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Real estate SEO competition is tough, is it worth the effort?

Real estate SEO has long been a competitive game filled with million dollar players all the way down to a lone agent selling five homes a year, so is it a game that can be won? Is it worth the effort?

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Is There A Point to Real Estate SEO?

It’s a digital age, so obviously, people are going to be searching for real estate on Google and on their mobile phones and tablets. NAR recently reported that 90 percent of homebuyers searched online for homes during their new home search, and Google searches related to real estate are up 253 percent. But, Real Geeks also did a study that found that odds can be stacked against agents when it comes to Google searches.

Specifically:

  • Generic real estate searches, such as “New York real estate,” rarely show individual agent websites on the first page of Google, because national brokerages dominate those segments of the search with their tech tools and strategies, creating lots of traffic and search volume for them.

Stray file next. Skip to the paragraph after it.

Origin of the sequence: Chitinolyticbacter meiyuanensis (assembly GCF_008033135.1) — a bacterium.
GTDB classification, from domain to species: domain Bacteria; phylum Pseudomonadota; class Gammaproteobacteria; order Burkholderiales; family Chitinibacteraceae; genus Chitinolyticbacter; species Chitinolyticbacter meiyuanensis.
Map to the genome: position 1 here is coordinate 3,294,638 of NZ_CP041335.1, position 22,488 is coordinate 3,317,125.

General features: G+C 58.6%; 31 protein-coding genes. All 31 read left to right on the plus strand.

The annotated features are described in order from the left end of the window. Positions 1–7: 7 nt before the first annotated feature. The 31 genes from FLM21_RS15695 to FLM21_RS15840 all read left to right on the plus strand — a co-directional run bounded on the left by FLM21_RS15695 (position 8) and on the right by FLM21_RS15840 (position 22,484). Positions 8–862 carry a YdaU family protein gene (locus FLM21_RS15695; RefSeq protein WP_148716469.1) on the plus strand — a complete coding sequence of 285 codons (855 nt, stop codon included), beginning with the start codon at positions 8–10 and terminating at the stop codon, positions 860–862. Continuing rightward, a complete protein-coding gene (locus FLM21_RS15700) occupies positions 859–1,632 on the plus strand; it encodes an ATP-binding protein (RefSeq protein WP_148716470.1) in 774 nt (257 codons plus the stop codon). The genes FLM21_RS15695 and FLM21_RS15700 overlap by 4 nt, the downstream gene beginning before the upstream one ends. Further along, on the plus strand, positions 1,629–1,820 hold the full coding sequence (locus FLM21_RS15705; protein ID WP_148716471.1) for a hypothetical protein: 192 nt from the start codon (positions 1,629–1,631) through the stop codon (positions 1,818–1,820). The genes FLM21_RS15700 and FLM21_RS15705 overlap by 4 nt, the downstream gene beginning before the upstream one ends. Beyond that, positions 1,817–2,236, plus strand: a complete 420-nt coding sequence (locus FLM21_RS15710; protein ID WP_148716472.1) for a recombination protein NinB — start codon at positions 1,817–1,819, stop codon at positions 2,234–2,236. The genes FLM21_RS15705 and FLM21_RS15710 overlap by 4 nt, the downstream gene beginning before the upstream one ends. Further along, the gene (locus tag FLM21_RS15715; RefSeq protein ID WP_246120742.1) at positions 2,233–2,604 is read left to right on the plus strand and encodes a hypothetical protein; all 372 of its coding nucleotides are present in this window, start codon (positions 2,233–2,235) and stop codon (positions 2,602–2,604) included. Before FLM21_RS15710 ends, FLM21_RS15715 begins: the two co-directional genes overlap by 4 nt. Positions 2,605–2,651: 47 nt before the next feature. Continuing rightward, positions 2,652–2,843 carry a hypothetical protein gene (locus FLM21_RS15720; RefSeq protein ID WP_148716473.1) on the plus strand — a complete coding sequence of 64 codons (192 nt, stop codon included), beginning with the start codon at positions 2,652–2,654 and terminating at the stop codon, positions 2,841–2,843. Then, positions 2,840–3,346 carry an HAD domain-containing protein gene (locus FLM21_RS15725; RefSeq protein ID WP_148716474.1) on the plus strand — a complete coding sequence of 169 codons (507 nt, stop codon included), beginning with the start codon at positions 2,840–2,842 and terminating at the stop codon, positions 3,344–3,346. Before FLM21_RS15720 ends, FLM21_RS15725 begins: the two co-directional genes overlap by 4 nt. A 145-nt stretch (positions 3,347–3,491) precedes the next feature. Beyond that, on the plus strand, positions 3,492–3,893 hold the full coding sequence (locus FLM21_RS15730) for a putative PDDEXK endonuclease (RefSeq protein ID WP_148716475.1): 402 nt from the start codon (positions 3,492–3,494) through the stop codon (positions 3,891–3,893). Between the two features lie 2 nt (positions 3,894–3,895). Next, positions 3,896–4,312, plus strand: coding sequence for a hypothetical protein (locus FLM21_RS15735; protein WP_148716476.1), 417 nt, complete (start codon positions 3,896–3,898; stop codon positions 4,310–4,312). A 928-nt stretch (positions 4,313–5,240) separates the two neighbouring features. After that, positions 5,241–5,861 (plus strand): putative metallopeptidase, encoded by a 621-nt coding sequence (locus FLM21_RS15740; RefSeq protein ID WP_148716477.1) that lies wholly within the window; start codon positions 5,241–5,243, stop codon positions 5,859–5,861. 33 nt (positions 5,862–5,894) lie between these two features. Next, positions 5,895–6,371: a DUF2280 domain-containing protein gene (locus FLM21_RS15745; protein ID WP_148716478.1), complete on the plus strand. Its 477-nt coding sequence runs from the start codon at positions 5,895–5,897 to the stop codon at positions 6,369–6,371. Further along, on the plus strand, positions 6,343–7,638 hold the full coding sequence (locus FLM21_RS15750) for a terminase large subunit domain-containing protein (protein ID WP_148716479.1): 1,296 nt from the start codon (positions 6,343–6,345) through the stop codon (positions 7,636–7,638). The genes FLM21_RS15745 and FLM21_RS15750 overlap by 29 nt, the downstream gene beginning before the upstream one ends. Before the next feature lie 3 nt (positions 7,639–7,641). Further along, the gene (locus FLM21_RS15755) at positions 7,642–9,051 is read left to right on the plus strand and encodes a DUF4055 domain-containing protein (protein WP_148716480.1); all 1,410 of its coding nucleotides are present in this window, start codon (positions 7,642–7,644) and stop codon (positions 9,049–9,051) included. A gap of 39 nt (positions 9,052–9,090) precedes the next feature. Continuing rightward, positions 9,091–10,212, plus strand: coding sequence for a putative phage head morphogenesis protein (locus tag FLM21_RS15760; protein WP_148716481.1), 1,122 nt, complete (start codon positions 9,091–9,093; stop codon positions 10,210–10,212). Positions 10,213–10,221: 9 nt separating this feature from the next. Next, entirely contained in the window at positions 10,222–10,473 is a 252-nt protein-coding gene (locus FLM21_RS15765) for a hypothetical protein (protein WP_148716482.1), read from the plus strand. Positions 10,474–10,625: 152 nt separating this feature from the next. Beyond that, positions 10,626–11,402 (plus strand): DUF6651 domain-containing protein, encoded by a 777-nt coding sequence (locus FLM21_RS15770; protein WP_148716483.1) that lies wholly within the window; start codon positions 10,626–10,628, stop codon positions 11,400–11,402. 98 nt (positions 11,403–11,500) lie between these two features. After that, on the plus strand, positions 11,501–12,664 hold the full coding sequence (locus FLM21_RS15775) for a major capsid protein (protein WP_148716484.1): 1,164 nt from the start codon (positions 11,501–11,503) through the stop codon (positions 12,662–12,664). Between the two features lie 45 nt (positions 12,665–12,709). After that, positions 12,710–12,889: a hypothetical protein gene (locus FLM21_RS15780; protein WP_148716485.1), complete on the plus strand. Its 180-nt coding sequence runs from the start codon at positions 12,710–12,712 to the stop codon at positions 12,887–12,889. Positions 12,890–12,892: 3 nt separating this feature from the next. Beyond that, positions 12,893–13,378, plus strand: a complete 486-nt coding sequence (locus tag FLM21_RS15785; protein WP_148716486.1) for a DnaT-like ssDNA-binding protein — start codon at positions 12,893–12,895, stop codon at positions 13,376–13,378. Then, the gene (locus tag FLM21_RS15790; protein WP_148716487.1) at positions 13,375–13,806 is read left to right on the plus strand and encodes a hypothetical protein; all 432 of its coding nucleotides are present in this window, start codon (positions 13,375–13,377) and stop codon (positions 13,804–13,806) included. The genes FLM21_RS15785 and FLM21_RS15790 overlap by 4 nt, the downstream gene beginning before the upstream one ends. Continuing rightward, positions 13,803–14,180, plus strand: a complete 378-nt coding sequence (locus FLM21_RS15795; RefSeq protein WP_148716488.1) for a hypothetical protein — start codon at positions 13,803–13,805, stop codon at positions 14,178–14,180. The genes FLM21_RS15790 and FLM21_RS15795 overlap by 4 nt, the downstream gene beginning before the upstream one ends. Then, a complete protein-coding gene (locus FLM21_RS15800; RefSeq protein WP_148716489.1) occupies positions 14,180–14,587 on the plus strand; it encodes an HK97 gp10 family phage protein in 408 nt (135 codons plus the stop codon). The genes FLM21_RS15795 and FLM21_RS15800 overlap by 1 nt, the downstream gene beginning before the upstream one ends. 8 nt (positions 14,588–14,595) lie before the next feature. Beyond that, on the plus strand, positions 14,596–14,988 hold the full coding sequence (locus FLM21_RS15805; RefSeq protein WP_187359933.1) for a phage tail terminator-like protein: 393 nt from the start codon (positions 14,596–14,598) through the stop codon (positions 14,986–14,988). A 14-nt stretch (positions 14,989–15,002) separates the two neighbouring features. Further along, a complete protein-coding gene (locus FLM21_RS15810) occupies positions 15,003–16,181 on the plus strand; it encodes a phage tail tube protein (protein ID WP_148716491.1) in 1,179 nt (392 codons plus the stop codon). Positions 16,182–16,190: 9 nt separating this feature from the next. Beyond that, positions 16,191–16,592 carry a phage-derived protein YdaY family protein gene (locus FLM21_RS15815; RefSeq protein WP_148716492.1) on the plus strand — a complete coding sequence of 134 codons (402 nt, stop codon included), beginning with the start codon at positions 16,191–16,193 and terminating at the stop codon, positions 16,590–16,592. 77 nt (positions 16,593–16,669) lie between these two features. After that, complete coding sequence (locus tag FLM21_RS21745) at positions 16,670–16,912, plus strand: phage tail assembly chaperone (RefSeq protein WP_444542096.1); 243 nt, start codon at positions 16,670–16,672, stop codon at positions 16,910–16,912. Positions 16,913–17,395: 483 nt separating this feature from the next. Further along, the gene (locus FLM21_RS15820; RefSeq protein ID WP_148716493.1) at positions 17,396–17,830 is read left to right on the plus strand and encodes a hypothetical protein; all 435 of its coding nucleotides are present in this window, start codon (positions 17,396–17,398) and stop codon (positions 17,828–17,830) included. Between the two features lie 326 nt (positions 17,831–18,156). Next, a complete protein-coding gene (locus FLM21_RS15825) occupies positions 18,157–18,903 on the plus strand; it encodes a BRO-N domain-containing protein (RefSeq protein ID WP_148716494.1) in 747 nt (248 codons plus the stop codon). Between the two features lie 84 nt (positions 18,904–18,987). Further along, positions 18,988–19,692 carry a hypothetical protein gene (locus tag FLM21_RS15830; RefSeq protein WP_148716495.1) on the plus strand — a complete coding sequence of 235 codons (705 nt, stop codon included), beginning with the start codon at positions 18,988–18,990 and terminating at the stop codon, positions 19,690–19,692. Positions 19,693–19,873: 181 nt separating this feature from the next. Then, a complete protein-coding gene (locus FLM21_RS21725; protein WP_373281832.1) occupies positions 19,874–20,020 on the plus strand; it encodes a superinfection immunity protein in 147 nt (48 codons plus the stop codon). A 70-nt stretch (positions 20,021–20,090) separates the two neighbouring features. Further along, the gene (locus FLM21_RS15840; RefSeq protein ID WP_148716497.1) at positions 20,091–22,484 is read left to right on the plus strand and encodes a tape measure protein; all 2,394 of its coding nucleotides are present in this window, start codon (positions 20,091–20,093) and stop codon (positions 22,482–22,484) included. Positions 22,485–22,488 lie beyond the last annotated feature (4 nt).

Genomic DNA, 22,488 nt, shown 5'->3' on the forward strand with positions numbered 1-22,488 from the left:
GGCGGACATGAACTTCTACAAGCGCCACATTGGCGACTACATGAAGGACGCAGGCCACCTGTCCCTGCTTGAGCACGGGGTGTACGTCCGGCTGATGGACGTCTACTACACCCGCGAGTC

• Real Geeks performed Google searches for the nation’s top 50 metropolitan markets, searching for “[city name] real estate,” and noting the websites that showed up on the first three pages of the Google search (typically, that’s how far a Web user will journey when searching for something), and of the 1,691 sites that Real Geeks recorded, just 30 percent of the results on the first page were for local, independent sites.
  • To put it in perspective, 10 websites appear on a Google search page; therefore, only three (out of thousands of agents in your area) will appear on that first page.

How can an independent real estate agent compete online?

So what’s an agent to do? How can they capitalize on capturing potential clients from Google searches? Is it worth an agent’s time using all sorts of SEO strategies? Is there even a point to putting forth effort into SEO?

Well, here’s the thing: you can’t just do basic real estate SEO on your site, or clearly, it won’t really do much for you – you’ve got to go beyond basic SEO and optimize your site/blog so that they come up when the search includes keywords local to you.

Get Specific and Go Local